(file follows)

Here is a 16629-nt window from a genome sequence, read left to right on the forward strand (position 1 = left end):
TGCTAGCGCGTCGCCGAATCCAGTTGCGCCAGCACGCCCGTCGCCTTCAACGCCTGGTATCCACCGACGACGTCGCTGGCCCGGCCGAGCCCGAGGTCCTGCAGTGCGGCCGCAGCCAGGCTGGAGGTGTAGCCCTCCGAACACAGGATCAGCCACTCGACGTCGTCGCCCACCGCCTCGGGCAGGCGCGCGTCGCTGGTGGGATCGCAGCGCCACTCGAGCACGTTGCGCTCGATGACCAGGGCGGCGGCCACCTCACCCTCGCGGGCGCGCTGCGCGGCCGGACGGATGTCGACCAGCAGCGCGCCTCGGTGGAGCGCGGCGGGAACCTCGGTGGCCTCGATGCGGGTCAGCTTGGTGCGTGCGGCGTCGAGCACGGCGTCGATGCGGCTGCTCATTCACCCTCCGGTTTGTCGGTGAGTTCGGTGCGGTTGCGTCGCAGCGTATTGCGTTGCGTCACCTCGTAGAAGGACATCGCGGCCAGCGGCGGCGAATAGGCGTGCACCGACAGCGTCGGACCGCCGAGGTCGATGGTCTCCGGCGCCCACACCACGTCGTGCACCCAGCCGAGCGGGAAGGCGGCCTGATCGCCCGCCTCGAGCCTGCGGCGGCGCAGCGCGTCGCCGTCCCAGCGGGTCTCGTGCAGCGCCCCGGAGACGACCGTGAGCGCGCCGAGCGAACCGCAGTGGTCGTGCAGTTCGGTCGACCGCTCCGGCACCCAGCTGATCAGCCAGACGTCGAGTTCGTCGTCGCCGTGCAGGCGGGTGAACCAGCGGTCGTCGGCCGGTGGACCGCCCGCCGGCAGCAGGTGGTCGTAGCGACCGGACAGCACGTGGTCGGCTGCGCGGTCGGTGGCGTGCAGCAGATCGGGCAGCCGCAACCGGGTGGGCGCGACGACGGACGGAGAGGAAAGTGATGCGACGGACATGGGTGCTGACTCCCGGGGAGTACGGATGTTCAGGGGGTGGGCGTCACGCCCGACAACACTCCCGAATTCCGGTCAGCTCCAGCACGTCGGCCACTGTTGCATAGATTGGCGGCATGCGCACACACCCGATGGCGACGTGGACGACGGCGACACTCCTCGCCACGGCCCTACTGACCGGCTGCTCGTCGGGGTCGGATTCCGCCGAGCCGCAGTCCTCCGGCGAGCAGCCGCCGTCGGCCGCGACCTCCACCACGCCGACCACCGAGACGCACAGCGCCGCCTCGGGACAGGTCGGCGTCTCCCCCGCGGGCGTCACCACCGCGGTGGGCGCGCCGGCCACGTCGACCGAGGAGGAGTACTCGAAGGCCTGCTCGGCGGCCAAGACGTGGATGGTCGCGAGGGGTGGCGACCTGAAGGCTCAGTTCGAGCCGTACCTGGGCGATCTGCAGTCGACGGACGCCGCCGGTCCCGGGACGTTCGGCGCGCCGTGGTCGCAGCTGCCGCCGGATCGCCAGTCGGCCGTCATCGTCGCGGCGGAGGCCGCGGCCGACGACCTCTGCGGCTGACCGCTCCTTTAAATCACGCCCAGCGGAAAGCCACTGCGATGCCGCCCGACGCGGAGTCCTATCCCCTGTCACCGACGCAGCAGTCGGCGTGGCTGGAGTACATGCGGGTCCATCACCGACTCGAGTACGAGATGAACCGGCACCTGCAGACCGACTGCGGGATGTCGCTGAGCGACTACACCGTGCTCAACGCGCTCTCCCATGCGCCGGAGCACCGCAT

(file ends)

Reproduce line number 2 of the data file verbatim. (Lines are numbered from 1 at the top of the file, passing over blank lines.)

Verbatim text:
TGCTAGCGCGTCGCCGAATCCAGTTGCGCCAGCACGCCCGTCGCCTTCAACGCCTGGTATCCACCGACGACGTCGCTGGCCCGGCCGAGCCCGAGGTCCTGCAGTGCGGCCGCAGCCAGGCTGGAGGTGTAGCCCTCCGAACACAGGATCAGCCACTCGACGTCGTCGCCCACCGCCTCGGGCAGGCGCGCGTCGCTGGTGGGATCGCAGCGCCACTCGAGCACGTTGCGCTCGATGACCAGGGCGGCGGCCACCTCACCCTCGCGGGCGCGCTGCGCGGCCGGACGGATGTCGACCAGCAGCGCGCCTCGGTGGAGCGCGGCGGGAACCTCGGTGGCCTCGATGCGGGTCAGCTTGGTGCGTGCGGCGTCGAGCACGGCGTCGATGCGGCTGCTCATTCACCCTCCGGTTTGTCGGTGAGTTCGGTGCGGTTGCGTCGCAGCGTATTGCGTTGCGTCACCTCGTAGAAGGACATCGCGGCCAGCGGCGGCGAATAGGCGTGCACCGACAGCGTCGGACCGCCGAGGTCGATGGTCTCCGGCGCCCACACCACGTCGTGCACCCAGCCGAGCGGGAAGGCGGCCTGATCGCCCGCCTCGAGCCTGCGGCGGCGCAGCGCGTCGCCGTCCCAGCGGGTCTCGTGCAGCGCCCCGGAGACGACCGTGAGCGCGCCGAGCGAACCGCAGTGGTCGTGCAGTTCGGTCGACCGCTCCGGCACCCAGCTGATCAGCCAGACGTCGAGTTCGTCGTCGCCGTGCAGGCGGGTGAACCAGCGGTCGTCGGCCGGTGGACCGCCCGCCGGCAGCAGGTGGTCGTAGCGACCGGACAGCACGTGGTCGGCTGCGCGGTCGGTGGCGTGCAGCAGATCGGGCAGCCGCAACCGGGTGGGCGCGACGACGGACGGAGAGGAAAGTGATGCGACGGACATGGGTGCTGACTCCCGGGGAGTACGGATGTTCAGGGGGTGGGCGTCACGCCCGACAACACTCCCGAATTCCGGTCAGCTCCAGCACGTCGGCCACTGTTGCATAGATTGGCGGCATGCGCACACACCCGATGGCGACGTGGACGACGGCGACACTCCTCGCCACGGCCCTACTGACCGGCTGCTCGTCGGGGTCGGATTCCGCCGAGCCGCAGTCCTCCGGCGAGCAGCCGCCGTCGGCCGCGACCTCCACCACGCCGACCACCGAGACGCACAGCGCCGCCTCGGGACAGGTCGGCGTCTCCCCCGCGGGCGTCACCACCGCGGTGGGCGCGCCGGCCACGTCGACCGAGGAGGAGTACTCGAAGGCCTGCTCGGCGGCCAAGACGTGGATGGTCGCGAGGGGTGGCGACCTGAAGGCTCAGTTCGAGCCGTACCTGGGCGATCTGCAGTCGACGGACGCCGCCGGTCCCGGGACGTTCGGCGCGCCGTGGTCGCAGCTGCCGCCGGATCGCCAGTCGGCCGTCATCGTCGCGGCGGAGGCCGCGGCCGACGACCTCTGCGGCTGACCGCTCCTTTAAATCACGCCCAGCGGAAAGCCACTGCGATGCCGCCCGACGCGGAGTCCTATCCCCTGTCACCGACGCAGCAGTCGGCGTGGCTGGAGTACATGCGGGTCCATCACCGACTCGAGTACGAGATGAACCGGCACCTGCAGACCGACTGCGGGATGTCGCTGAGCGACTACACCGTGCTCAACGCGCTCTCCCATGCGCCGGAGCACCGCAT